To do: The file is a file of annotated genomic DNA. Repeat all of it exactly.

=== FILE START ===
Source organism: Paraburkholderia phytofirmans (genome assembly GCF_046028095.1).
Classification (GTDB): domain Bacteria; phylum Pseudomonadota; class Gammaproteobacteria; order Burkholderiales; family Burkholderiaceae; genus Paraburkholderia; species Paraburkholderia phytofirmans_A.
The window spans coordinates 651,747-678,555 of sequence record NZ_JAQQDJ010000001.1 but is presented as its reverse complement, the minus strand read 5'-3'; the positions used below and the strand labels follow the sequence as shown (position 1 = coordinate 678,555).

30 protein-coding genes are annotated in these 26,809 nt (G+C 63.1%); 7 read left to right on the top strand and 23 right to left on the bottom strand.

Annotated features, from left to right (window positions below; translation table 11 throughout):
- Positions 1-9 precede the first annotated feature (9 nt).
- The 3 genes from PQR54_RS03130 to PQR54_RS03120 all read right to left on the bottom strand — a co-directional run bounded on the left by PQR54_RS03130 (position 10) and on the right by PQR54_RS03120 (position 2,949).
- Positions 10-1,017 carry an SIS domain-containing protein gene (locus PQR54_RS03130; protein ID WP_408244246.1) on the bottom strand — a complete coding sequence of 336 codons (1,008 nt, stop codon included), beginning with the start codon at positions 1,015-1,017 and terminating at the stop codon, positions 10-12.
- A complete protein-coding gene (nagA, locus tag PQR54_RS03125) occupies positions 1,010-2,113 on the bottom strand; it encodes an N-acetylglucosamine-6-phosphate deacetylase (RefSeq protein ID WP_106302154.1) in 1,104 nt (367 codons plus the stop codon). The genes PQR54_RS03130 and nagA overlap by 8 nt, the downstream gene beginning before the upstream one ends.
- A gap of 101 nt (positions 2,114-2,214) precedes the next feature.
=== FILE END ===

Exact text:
Source organism: Paraburkholderia phytofirmans (genome assembly GCF_046028095.1).
Classification (GTDB): domain Bacteria; phylum Pseudomonadota; class Gammaproteobacteria; order Burkholderiales; family Burkholderiaceae; genus Paraburkholderia; species Paraburkholderia phytofirmans_A.
The window spans coordinates 651,747-678,555 of sequence record NZ_JAQQDJ010000001.1 but is presented as its reverse complement, the minus strand read 5'-3'; the positions used below and the strand labels follow the sequence as shown (position 1 = coordinate 678,555).

30 protein-coding genes are annotated in these 26,809 nt (G+C 63.1%); 7 read left to right on the top strand and 23 right to left on the bottom strand.

Annotated features, from left to right (window positions below; translation table 11 throughout):
- Positions 1-9 precede the first annotated feature (9 nt).
- The 3 genes from PQR54_RS03130 to PQR54_RS03120 all read right to left on the bottom strand — a co-directional run bounded on the left by PQR54_RS03130 (position 10) and on the right by PQR54_RS03120 (position 2,949).
- Positions 10-1,017 carry an SIS domain-containing protein gene (locus PQR54_RS03130; protein ID WP_408244246.1) on the bottom strand — a complete coding sequence of 336 codons (1,008 nt, stop codon included), beginning with the start codon at positions 1,015-1,017 and terminating at the stop codon, positions 10-12.
- A complete protein-coding gene (nagA, locus tag PQR54_RS03125) occupies positions 1,010-2,113 on the bottom strand; it encodes an N-acetylglucosamine-6-phosphate deacetylase (RefSeq protein ID WP_106302154.1) in 1,104 nt (367 codons plus the stop codon). The genes PQR54_RS03130 and nagA overlap by 8 nt, the downstream gene beginning before the upstream one ends.
- A gap of 101 nt (positions 2,114-2,214) precedes the next feature.